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Children 2017, 4(6), 47; doi:10.3390/children4060047

Microcephaly

Department of Pediatrics, Vanderbilt University School of Medicine, 8161 Doctors’ Office Tower, 2200 Children’s Way, Nashville, TN 37232, USA
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Author to whom correspondence should be addressed.
Academic Editor: Helen Leonard
Received: 10 November 2016 / Revised: 17 May 2017 / Accepted: 31 May 2017 / Published: 9 June 2017
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Abstract

Microcephaly is defined as a head circumference more than two standard deviations below the mean for gender and age. Congenital microcephaly is present at birth, whereas postnatal microcephaly occurs later in life. Genetic abnormalities, syndromes, metabolic disorders, teratogens, infections, prenatal, perinatal, and postnatal injuries can cause both congenital and postnatal microcephaly. Evaluation of patients with microcephaly begins with a thorough history and physical examination. In cases of worsening microcephaly or neurological signs or symptoms, neuroimaging, metabolic, or genetic testing should be strongly considered. Any further studies and workup should be directed by the presence of signs or symptoms pointing to an underlying diagnosis and are usually used as confirmatory testing for certain conditions. Neuroimaging with magnetic resonance imaging (MRI) is often the first diagnostic test in evaluating children with microcephaly. Genetic testing is becoming more common and is often the next step following neuroimaging when there is no specific evidence in the history or physical examination suggesting a diagnosis. Microcephaly is a lifelong condition with no known cure. The prognosis is usually worse for children who experienced an intrauterine infection or have a chromosomal or metabolic abnormality. Zika virus has rapidly spread since 2015, and maternal infection with this virus is associated with microcephaly and other serious brain abnormalities. Microcephaly has become much more prevalent in the news and scientific community with the recent emergence of Zika virus as a cause of congenital microcephaly. View Full-Text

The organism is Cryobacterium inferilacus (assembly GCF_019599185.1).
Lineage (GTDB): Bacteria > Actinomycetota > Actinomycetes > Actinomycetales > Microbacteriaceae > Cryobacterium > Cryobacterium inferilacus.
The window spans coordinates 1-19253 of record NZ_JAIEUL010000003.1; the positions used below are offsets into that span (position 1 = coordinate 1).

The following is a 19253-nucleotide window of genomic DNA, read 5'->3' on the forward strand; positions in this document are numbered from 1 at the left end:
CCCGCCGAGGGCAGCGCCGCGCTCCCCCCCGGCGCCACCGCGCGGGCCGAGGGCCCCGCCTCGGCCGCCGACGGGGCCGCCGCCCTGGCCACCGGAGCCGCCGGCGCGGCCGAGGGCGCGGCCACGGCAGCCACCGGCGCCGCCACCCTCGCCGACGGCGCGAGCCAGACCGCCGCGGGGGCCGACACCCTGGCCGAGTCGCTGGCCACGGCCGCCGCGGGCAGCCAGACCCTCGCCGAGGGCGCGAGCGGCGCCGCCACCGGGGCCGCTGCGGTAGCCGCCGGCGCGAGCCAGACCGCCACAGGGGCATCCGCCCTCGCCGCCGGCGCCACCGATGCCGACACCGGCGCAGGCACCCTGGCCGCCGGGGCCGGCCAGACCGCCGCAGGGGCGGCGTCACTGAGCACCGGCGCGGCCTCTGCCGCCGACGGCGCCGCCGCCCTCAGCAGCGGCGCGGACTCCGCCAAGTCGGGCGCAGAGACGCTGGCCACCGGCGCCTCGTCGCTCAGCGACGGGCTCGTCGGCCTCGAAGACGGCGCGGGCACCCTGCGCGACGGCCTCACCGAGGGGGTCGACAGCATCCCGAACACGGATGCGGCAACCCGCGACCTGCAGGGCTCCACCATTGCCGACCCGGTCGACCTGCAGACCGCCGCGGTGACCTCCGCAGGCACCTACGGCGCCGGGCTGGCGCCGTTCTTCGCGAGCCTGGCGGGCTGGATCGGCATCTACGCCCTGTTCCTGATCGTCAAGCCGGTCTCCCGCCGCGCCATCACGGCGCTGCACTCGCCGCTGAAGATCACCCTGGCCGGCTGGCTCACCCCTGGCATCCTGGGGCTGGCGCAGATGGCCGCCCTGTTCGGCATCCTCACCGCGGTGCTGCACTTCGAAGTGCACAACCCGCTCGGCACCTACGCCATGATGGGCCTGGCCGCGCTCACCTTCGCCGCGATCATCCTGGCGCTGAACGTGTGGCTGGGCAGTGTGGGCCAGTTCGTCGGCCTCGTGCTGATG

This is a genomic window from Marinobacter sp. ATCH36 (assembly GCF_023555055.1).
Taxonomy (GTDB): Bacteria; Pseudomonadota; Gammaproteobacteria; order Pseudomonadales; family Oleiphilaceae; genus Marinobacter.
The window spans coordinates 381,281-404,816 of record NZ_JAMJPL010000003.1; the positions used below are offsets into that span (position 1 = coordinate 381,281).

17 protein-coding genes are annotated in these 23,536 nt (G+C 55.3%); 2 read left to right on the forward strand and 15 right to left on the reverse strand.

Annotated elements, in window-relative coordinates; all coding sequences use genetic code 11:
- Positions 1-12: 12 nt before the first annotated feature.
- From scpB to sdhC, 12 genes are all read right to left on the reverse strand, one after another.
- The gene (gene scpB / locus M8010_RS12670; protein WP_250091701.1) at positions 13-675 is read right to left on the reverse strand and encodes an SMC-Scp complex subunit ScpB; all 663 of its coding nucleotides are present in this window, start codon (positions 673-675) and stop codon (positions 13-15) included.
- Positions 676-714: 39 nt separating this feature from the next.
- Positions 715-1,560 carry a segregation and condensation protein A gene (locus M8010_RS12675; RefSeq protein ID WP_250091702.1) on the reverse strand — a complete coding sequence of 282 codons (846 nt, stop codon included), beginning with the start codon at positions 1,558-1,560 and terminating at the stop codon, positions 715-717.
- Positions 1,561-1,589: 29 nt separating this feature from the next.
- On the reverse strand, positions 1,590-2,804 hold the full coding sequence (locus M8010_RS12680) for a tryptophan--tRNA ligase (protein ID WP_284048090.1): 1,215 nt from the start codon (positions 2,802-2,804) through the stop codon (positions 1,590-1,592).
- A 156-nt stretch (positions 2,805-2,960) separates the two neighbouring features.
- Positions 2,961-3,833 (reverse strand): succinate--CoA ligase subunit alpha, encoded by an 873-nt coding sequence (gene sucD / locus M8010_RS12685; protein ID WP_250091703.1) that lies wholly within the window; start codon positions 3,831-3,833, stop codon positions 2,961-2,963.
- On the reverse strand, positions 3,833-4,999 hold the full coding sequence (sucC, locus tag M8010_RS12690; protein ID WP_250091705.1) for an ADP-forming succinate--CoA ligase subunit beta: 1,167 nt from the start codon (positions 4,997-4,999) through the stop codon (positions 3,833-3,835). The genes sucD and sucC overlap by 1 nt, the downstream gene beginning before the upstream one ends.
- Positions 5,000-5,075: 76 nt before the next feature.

Keywords: head circumference; microcephaly; syndromes; genetic abnormalities; neuroimaging; Zika virus head circumference; microcephaly; syndromes; genetic abnormalities; neuroimaging; Zika virus
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Hanzlik, E.; Gigante, J. Microcephaly. Children 2017, 4, 47.

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